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Dollar braces for dovish Fed, gloomy US data

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The U.S. dollar will remain under pressure this week on expectations that the Federal Reserve will signal stimulus remains intact for longer at its two-day policy meeting, according to CNBC's latest market survey of currency traders, analysts and strategists.

Technical indicators,however, suggest a short-term bounce from oversold conditions may be in store for the greenback after falling to near nine-month lows.

According to CNBC's latest poll of currency market sentiment, 52 percent (12 out of 23 respondents) believe the U.S. dollar will slide this week. About 44 percent (10 out of 23) say the dollar will gain while one respondent expects prices to trade around current levels.

Currency markets appear to have largely priced in the likelihood of the Fed scaling back asset purchases in March, and many believe this week's October Fed meeting won't move the major pairs meaningfully. Still, some warned Fed policymakers have the potential to surprise.

(Read more: Hilsenrath to Wall Street: You don't know Fed)

"FOMC may be a bit of write-off but there are risks of some dovish language tweaks," said Sean Callow, Senior Currency Strategist, Westpac Bank. Furthermore, this week brings additional risks of "downside data surprises, especially with manufacturing ISM," Callow said.

Kathy Lien managing director at BK Asset Management warned this week's Fed meeting may not be the non-event that the some in the market believe it may be: "The Fed will surprise the market in a very big way if they suggest there is even a modicum of a possibility that tapering could happen this year. On balance, Fed officials have not been overly dovish and not every FOMC voter has said that tapering will be delayed."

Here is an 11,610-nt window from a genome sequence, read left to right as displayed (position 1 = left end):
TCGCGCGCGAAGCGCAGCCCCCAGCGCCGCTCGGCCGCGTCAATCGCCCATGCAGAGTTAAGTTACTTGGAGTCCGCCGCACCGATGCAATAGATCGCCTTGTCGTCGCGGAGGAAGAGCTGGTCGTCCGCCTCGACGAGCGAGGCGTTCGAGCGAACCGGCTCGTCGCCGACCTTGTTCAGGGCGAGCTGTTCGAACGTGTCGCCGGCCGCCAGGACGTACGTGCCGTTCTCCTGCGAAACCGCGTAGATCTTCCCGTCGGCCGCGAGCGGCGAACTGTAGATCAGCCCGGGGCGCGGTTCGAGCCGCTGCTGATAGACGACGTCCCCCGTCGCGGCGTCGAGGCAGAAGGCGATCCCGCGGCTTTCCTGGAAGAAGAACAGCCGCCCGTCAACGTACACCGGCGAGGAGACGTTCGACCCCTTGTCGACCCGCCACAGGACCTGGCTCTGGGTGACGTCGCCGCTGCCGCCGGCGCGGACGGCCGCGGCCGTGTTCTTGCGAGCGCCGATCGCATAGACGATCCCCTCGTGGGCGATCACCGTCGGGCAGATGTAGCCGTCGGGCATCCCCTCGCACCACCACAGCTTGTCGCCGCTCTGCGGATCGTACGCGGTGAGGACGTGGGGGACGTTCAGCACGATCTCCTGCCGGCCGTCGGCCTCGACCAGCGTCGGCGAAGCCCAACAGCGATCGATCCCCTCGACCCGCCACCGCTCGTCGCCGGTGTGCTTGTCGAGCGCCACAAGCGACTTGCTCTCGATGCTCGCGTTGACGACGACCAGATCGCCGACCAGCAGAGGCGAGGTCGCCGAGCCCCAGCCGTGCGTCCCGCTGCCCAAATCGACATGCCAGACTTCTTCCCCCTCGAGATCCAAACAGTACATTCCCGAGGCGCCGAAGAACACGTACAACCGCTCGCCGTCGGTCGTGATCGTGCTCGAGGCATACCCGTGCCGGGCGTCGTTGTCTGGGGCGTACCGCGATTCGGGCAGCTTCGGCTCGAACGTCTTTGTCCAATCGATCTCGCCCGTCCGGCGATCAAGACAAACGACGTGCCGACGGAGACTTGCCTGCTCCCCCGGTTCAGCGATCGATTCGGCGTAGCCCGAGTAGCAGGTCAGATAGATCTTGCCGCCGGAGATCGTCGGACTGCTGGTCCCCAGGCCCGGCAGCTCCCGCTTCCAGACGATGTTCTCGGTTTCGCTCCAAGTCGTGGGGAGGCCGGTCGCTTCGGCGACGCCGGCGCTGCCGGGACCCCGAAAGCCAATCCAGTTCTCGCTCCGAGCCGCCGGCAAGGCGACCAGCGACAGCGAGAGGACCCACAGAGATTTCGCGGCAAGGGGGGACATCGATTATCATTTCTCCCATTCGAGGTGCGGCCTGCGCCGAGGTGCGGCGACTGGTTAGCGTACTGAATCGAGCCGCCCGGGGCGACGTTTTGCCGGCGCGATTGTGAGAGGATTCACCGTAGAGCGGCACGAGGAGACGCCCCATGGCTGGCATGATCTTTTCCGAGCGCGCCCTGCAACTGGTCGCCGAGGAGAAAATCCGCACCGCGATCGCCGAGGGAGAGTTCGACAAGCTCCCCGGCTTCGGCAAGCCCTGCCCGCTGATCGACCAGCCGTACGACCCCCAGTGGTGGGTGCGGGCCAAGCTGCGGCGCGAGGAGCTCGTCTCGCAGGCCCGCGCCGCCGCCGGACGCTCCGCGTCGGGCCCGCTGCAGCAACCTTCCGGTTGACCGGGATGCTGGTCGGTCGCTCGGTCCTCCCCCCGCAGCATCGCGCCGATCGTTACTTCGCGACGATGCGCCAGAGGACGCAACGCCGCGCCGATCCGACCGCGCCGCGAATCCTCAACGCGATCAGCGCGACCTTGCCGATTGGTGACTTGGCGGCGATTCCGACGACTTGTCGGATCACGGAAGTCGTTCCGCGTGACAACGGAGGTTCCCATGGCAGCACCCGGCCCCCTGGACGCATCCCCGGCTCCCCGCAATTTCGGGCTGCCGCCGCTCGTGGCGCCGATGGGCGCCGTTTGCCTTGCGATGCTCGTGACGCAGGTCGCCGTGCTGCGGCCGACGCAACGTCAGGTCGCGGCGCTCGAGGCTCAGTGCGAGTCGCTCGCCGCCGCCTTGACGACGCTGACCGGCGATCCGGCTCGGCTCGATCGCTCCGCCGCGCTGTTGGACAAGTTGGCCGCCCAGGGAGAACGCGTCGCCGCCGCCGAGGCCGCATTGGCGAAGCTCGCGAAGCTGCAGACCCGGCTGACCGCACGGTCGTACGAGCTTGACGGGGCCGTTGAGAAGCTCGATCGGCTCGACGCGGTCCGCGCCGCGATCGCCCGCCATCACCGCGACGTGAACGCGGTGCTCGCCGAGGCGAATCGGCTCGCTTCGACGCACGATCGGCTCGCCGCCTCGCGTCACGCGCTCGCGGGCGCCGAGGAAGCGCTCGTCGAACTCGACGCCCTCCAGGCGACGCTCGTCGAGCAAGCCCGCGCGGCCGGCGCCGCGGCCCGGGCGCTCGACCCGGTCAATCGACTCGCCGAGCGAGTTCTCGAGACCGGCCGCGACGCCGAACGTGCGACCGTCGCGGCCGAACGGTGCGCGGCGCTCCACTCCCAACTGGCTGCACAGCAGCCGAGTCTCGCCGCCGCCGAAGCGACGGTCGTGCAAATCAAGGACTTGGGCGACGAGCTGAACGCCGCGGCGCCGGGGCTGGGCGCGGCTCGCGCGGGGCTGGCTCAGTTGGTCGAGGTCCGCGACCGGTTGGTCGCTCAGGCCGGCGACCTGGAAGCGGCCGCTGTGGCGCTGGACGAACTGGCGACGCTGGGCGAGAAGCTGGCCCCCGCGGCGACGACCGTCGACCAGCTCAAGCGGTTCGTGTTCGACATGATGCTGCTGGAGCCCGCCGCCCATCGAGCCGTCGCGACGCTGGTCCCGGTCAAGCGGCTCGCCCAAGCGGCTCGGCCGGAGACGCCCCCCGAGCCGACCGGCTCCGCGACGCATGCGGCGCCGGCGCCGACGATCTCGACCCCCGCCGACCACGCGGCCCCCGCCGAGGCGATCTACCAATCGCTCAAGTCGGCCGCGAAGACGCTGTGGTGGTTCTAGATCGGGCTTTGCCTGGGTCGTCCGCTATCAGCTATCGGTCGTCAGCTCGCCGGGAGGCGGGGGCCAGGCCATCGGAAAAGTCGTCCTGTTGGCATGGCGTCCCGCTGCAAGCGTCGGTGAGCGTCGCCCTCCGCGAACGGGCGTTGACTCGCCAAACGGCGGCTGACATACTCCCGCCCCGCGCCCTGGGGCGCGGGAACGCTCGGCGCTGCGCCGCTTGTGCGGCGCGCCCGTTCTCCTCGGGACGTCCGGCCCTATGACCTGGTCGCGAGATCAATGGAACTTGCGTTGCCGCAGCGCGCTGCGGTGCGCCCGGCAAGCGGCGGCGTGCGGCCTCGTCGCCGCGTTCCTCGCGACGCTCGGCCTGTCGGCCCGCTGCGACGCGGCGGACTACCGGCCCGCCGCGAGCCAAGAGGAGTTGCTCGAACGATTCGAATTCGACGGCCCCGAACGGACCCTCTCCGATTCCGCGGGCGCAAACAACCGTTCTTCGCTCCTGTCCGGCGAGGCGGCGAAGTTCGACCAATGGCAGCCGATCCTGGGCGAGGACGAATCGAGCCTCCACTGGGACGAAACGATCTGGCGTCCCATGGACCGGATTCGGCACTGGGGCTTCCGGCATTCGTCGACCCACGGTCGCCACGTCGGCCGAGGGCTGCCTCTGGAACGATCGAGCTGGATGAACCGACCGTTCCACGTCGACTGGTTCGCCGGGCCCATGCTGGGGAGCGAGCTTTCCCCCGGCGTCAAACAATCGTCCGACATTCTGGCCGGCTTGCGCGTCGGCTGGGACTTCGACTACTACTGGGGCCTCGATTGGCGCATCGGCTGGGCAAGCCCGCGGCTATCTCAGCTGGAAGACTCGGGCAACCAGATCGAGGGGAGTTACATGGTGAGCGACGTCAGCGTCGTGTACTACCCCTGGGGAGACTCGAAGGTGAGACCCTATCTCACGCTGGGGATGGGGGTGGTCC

The week's scheduled U.S.economic releases – including September retail sales and the October ISM Manufacturing Index -- are likely to be consistent with a softer economy, providing another hurdle for dollar bulls, CNBC poll respondents said.

(Read more: Stock-market bullsface hurdles in the week ahead)

However, some strategists argue that the greenback may correct higher based on technical trading charts after the closely-watched dollar Index dipped below 79.00. "DXY should bounce next week," Ed Ponsi, the Managing Director of Barchetta Capital Management said on Friday. "It's purely technical...79.00 is huge support."

A survey showing German business morale unexpectedly fell for the first time in six months tipped the euro off a two-year high against the dollar on Friday and helped the dollar Index edge up 0.1 percent to 79.236, off an earlier near nine-month low of 78.998.

"This 79.00 level is the line in the sand," said Matt Fanning, CIO and Fund Manager at Fanvestments in Providence, Rhode Island who has a 'bearish' recommendation on the dollar."If the dollar can hold, then I would revise my bearish stance, for at least a short term technical bounce. I still think the dollar is a 'sell' versus a 'buy' until Q2 next year."

The Intercontinental Exchange Inc. traded Dollar Index tracks a basket of six major counterparts of the greenback and the euro represents a near 58 percent weighting, making the gauge prone to swings in the single European currency.

(Read more: Euro is 'too strong, too German': French minister)

Another catalyst that may resuscitate the dollar may come from China and the risk of another spike in short-term money market rates as the authorities consider tightening liquidity in a bid to cool credit expansion and control inflation as property prices rise.

"There is likely to be a bounce in the USD in the near term and it may arise through risk aversion if the Chinese rates continue to rise and equity markets fall," said Emma Lawson,the Sydney-based senior currency strategist at National Australia Bank.

China's benchmark seven-day repo contract, which has been on a steady slide since Oct. 9, rose steeply in last Wednesday morning's session with quotes as high as 4.55 percent, up more than a full percentage point from the previous final closing quote, Reuters reported. The moves sparked a rush into safe havens including the Swiss franc, Japanese yen and even the U.S. dollar.

"Dollar beating has stretched too far and is already in the exhaustion category," said Vinay K.Agarwal of the Agarwal Group. "A snap back could be the result of hawkish commentary from the Fed as well as China fears coming in. Shibor (Shanghai Interbank Offered Rate) spikes are whispering to us that something is about to go wrong."

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